Ubd and the Ensemble: Goals, Big Ideas, and Where to Start!

Essential Questions: What do my students get out of this music? What is this standard really getting at?

Goals and the Music Ensemble

As musicians and music educators prepare  for performances, they set goals related to the musical content in order to make the best use of their time. Private instructors give their students goals and benchmarks in preparation for a recital so that their students have a clear understanding of what they need to accomplish in their practice each week.

Musicians are great at setting (and accomplishing) goals! It’s a natural part of what it means to be a musician as we prepare for performance. So the question isn’t whether or not to use goals in the music ensemble, but how best to identify and implement goals as we plan for performances and meaningful rehearsals.

Goals and Content Standards

As the NCCAS continues to prepare the new Common Arts Standards, music educators are responding with a lot of ideas as to what the goals of our profession should be (Tim Purdum, a K-5 Music Educator from Waterloo, Iowa, has some great posts about these new standards). I had a great discussion last week at the weekly #musedchat on Twitter about the role and purpose of performance in a whole music education philosophy (especially @ramccready).

Now, I won’t get into my thoughts on the NCCAS standards in this post, but they do attempt to identify some of the larger overarching goals of music education and art education as a whole. They identify three artistic processes as a means to organize our thinking about what we want students to do: Creating, Performing, and Responding.

One of the ways that McTighe and Wiggins encourage teachers to identify the larger curricular goals for a class is to examine the standards they have been asked to teach. When teachers begin with these processes (and the standards that fall under them), they can identify some of the big ideas contained within the three processes (Which are, in fact, even bigger ideas!).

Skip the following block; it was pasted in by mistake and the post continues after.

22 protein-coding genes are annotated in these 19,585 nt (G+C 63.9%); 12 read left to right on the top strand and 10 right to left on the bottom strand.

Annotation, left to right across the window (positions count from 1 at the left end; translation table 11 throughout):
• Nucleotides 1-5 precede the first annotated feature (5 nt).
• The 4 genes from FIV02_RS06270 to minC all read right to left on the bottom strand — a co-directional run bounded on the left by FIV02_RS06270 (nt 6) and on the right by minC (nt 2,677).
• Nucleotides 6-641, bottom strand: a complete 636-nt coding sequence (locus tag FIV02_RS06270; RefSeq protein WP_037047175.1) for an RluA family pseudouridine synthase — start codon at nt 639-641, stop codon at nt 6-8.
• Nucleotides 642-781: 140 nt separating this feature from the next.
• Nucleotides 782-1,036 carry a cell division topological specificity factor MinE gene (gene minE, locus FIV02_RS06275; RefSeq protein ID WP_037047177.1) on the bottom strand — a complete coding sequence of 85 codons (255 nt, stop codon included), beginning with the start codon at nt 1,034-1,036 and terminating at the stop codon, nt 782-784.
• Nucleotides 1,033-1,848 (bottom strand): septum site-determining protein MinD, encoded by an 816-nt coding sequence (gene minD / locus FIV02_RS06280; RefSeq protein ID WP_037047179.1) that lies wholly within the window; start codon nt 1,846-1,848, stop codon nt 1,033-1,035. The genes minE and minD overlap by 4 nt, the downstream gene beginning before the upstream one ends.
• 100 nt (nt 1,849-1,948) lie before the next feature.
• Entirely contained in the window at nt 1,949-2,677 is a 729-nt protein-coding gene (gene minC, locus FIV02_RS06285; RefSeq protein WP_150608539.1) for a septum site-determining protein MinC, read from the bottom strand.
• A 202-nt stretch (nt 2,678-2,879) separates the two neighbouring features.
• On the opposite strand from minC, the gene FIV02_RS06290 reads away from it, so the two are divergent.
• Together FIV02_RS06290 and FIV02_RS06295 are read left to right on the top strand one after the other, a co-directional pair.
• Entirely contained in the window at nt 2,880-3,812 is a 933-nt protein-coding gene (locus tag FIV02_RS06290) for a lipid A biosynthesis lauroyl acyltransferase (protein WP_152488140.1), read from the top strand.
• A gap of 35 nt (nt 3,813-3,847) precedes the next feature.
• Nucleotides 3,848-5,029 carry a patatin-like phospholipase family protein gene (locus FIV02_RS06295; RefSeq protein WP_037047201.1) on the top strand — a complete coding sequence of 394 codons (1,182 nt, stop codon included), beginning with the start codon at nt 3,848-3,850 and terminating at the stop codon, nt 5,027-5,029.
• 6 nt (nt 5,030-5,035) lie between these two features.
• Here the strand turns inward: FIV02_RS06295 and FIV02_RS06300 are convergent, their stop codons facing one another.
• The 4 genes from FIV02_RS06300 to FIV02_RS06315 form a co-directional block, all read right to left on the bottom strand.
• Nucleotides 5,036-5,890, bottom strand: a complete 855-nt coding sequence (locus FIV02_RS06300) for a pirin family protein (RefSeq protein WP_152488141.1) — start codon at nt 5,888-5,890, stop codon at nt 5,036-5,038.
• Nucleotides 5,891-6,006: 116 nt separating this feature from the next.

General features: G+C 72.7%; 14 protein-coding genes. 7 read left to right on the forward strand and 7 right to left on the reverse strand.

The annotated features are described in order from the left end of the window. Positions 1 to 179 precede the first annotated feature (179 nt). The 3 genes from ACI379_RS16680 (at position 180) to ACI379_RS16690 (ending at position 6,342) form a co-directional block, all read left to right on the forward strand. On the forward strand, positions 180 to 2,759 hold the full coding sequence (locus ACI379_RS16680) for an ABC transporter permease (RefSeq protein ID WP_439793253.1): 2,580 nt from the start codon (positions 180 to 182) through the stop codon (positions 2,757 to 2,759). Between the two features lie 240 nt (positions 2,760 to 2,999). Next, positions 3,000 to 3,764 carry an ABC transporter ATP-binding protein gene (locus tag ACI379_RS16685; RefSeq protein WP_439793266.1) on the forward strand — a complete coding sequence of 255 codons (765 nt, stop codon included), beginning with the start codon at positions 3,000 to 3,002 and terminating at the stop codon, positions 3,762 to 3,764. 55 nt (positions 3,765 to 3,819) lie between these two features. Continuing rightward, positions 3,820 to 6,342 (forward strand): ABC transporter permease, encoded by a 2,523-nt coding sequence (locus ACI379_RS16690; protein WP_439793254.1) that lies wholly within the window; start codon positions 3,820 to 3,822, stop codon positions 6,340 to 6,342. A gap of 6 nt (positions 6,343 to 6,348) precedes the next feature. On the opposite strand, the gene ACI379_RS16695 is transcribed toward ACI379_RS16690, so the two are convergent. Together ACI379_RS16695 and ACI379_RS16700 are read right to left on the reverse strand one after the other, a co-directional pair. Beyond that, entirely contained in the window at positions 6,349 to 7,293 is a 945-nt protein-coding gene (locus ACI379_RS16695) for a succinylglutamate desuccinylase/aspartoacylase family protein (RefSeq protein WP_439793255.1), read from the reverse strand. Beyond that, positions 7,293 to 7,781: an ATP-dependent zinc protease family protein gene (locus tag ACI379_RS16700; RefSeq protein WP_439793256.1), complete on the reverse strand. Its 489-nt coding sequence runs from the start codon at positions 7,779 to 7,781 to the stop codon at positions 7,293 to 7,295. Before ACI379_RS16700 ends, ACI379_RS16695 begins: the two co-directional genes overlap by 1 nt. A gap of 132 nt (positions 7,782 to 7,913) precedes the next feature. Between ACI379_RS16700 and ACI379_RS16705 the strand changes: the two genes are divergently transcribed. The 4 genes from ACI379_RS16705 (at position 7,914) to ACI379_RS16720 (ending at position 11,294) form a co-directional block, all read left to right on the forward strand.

For ensemble directors, I’m not sure starting there is always the best idea. It is absolutely necessary to consider how to teach standards within the ensemble classroom, but beginning with those standards does not account for they ways in which ensemble teachers teach and reteach musical concepts and big ideas over and over again through the use of musical literature. The repertoire guides the scope and sequence as teachers design for musical learning and musical experiences. Therefore, it may be necessary to develop the larger goals for ensemble learning in conjunction with the repertoire being used.

The way to the goals is not as important as the process of identifying the goals and big ideas needed for a skilled, musical performance by the students.

Priorities: Where to Start?

UbD encourages teachers to organize their content standards, understandings, and skills into three groups to identify what big ideas students need to grasp by the end of an instructional unit.

Individual pieces of music, scales, and methods exercises are not necessary for students enduring understanding of music-making throughout their lives. Even the skills required to play an instrument or read music may not always be what students will take from our ensembles and remember 20 years down the line(Though I would certainly like them to!)

Sorting content knowledge according to these categories helps us identify what we want students to take with them when they leave our classroom.

Sorting content knowledge according to these categories helps us identify what we want students to take with them when they leave our classroom.

Examples

Here are a few goals and understandings that I’ve identified through my study of UbD. Keep in mind that goals should always relate both to the content standards you are working towards as well as the repertoire the ensemble is performing!

  • Tension/Release
  • How did we get our modern system of notation?
  • What is music?
  • Is music a “language?”
  • Music as tool for social justice
  • Breath and musical production

Feel free to suggest some more big ideas that you have found helpful in designing student learning!

Enduring Understanding: Identifying the big ideas that anchor the total design provides students with direction and cohesiveness in all learning experiences.

Note: The UbD and the Ensemble series is a sort of guided tour through the book Understanding by Design by Jay McTighe and Grant Wiggins. In this series, I attempt to connect the work they have done to vocal and instrumental ensembles and the challenges of designing rehearsals with student understanding in mind. Please comment with your own experience in teaching music for understanding!

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